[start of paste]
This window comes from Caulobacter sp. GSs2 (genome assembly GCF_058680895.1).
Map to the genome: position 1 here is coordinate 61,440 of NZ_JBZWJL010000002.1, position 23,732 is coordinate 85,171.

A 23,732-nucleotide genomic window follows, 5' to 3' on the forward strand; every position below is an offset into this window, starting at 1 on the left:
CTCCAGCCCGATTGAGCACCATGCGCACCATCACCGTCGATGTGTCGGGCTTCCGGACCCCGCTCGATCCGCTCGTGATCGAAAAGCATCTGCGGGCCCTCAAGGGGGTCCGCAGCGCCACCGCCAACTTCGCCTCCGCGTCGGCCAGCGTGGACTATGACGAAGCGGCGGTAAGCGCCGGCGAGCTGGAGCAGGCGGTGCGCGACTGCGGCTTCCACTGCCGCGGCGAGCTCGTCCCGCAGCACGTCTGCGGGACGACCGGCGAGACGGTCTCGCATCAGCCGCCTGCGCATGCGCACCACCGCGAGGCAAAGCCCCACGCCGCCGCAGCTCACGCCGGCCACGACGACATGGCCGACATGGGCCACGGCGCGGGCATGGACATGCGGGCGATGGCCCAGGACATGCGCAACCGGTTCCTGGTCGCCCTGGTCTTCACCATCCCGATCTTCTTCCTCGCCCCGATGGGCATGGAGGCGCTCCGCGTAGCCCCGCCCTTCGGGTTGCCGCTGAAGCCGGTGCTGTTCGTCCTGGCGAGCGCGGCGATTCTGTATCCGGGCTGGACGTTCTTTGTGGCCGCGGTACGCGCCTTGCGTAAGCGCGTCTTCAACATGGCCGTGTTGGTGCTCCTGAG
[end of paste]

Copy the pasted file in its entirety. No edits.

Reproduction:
This window comes from Caulobacter sp. GSs2 (genome assembly GCF_058680895.1).
Map to the genome: position 1 here is coordinate 61,440 of NZ_JBZWJL010000002.1, position 23,732 is coordinate 85,171.

A 23,732-nucleotide genomic window follows, 5' to 3' on the forward strand; every position below is an offset into this window, starting at 1 on the left:
CTCCAGCCCGATTGAGCACCATGCGCACCATCACCGTCGATGTGTCGGGCTTCCGGACCCCGCTCGATCCGCTCGTGATCGAAAAGCATCTGCGGGCCCTCAAGGGGGTCCGCAGCGCCACCGCCAACTTCGCCTCCGCGTCGGCCAGCGTGGACTATGACGAAGCGGCGGTAAGCGCCGGCGAGCTGGAGCAGGCGGTGCGCGACTGCGGCTTCCACTGCCGCGGCGAGCTCGTCCCGCAGCACGTCTGCGGGACGACCGGCGAGACGGTCTCGCATCAGCCGCCTGCGCATGCGCACCACCGCGAGGCAAAGCCCCACGCCGCCGCAGCTCACGCCGGCCACGACGACATGGCCGACATGGGCCACGGCGCGGGCATGGACATGCGGGCGATGGCCCAGGACATGCGCAACCGGTTCCTGGTCGCCCTGGTCTTCACCATCCCGATCTTCTTCCTCGCCCCGATGGGCATGGAGGCGCTCCGCGTAGCCCCGCCCTTCGGGTTGCCGCTGAAGCCGGTGCTGTTCGTCCTGGCGAGCGCGGCGATTCTGTATCCGGGCTGGACGTTCTTTGTGGCCGCGGTACGCGCCTTGCGTAAGCGCGTCTTCAACATGGCCGTGTTGGTGCTCCTGAG